For the retaining wall or blocks, in normal construction you would usually have a wall with coping ontop attached with some kind of adhesive (Landscape PL, Mortar, etc). This ensures a good connection and then in turn stops it from moving which provides a nice edge restraint for your patio pavers. In your case, if we're going to cheat on the one side where you wont see it anyways, I would still make sure you fix your pavers to the blocks or walls underneath to stop them from shifting and hole everything in. So basically, the top of your blocks would be about even with the top of your highest base. The base course could stand a little bit proud to allow for a wee bit of gap the adhesive will take up, and then compact the top of the base and adhesive when you install the block. This way the pavers ontop are connected to the blocks and will provide edge restraint for the rest of your patio and not shift outwards because you cant install brickstop in this area.
[OP]
Newbie
Oct 31, 2016
38 posts
7 upvotes
SubjectivelyObjective wrote: A 2% grade (which is 1/4" per foot) is a good grade for drainage and if you're going to DIY. I would say usually most patios are installed at 1%, and true professions can install a patio at 0.5%.



Your gravel is going to extend beyond the base of your pavers anyways. Even if gravel is up to ground level, should be able to raise the grade along the back (between 1 and wheelbarrow) to make it an even transition between patio and landscaped area. As discussed above, for along the fence, probably just looking at either a block or a curb just to hold everything in place if your gravel will be a few inches above grade.

Do you have a plan for along the fence? Assuming you probably might not get super tight to it, were you going to throw down some peak gravel or something, or is your intent to get right up too it? A curb with some peak gravel on the other side would probably fill some dead space you may have, a allow you some space for some 3:1 grading to even everything out.



So you have two options for the back if you are going to be high.

1. Raise existing grades to meet where your patio grade will be.
2. Install a R/W till the grades catch up.

Generally speaking, although the option 1 results in steeper grading, Id probably do it in this case. I dont really see the point of a RW unless you can have a nice like 6-8inch step down from the patio. Could get away with 5, but to avoid some potential trip hazards, I probably just go with raising the grade in this small area.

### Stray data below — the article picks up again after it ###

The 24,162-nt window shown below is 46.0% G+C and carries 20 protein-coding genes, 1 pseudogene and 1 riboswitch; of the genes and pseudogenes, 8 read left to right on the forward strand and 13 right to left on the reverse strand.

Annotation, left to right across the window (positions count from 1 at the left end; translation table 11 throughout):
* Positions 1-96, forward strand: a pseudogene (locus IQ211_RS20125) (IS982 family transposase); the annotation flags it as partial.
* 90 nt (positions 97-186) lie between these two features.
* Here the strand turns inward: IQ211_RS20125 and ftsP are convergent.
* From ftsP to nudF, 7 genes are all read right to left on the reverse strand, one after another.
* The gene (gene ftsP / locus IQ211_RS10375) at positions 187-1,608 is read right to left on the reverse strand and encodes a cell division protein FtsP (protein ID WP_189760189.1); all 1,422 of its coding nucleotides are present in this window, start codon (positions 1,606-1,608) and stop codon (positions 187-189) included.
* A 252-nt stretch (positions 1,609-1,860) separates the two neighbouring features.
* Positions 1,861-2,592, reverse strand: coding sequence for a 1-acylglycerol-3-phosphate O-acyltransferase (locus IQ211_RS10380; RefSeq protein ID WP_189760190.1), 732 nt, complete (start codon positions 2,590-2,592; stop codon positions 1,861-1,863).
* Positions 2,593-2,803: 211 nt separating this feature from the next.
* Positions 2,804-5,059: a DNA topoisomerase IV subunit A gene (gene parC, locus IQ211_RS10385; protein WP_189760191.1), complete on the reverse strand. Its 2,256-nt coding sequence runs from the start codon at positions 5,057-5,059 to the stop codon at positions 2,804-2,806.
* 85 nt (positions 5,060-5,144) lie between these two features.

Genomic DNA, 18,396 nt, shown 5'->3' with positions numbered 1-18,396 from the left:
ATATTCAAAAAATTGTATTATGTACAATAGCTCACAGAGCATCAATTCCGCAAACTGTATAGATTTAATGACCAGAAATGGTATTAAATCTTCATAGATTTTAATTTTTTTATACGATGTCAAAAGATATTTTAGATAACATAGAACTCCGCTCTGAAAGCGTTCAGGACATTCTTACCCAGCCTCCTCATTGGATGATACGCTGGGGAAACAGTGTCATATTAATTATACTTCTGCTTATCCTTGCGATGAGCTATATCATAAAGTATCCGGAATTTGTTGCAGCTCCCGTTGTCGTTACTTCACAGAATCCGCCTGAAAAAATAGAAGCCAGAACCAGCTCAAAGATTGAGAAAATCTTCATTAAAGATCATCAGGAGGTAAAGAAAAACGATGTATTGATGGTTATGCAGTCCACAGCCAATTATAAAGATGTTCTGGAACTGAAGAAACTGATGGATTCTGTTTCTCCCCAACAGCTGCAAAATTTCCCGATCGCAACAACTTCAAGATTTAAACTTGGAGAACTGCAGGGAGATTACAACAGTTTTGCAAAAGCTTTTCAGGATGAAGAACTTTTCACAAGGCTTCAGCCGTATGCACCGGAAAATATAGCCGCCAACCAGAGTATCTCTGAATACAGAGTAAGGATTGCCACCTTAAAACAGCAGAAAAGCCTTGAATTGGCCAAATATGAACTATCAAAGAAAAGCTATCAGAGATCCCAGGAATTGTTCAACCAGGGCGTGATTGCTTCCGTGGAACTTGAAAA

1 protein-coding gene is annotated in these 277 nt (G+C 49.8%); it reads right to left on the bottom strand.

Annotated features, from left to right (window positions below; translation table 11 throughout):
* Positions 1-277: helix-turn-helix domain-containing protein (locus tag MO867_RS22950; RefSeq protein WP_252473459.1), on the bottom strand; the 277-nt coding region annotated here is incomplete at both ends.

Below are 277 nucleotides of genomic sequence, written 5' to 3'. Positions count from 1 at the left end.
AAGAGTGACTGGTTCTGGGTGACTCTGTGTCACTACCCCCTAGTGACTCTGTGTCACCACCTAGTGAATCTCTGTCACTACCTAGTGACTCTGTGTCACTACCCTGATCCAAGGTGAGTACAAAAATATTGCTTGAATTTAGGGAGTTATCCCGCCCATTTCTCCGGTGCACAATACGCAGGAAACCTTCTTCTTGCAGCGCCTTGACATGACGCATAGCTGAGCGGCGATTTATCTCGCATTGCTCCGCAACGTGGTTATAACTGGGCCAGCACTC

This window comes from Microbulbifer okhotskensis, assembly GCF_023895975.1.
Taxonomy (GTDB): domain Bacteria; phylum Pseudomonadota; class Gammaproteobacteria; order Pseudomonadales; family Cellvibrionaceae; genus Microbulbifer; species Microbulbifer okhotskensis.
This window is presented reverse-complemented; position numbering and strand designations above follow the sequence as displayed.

For the retaining wall or blocks, in normal construction you would usually have a wall with coping ontop attached with some kind of adhesive (Landscape PL, Mortar, etc). This ensures a good connection and then in turn stops it from moving which provides a nice edge restraint for your patio pavers. In your case, if we're going to cheat on the one side where you wont see it anyways, I would still make sure you fix your pavers to the blocks or walls underneath to stop them from shifting and hole everything in. So basically, the top of your blocks would be about even with the top of your highest base. The base course could stand a little bit proud to allow for a wee bit of gap the adhesive will take up, and then compact the top of the base and adhesive when you install the block. This way the pavers ontop are connected to the blocks and will provide edge restraint for the rest of your patio and not shift outwards because you cant install brickstop in this area.
Million thanks, SubjectivelyObjective.
Based on your suggestion, I decided to raise point 1 a bit. There are many other small issues need to be tackled during the installing, but finally I got it done... the whole month.....man..it is harder than I thought, I found lots of little details are not covered or even mentioned in any youtube videos, you will realize that only until you have done it...

Here it is. I really appreciate your help again.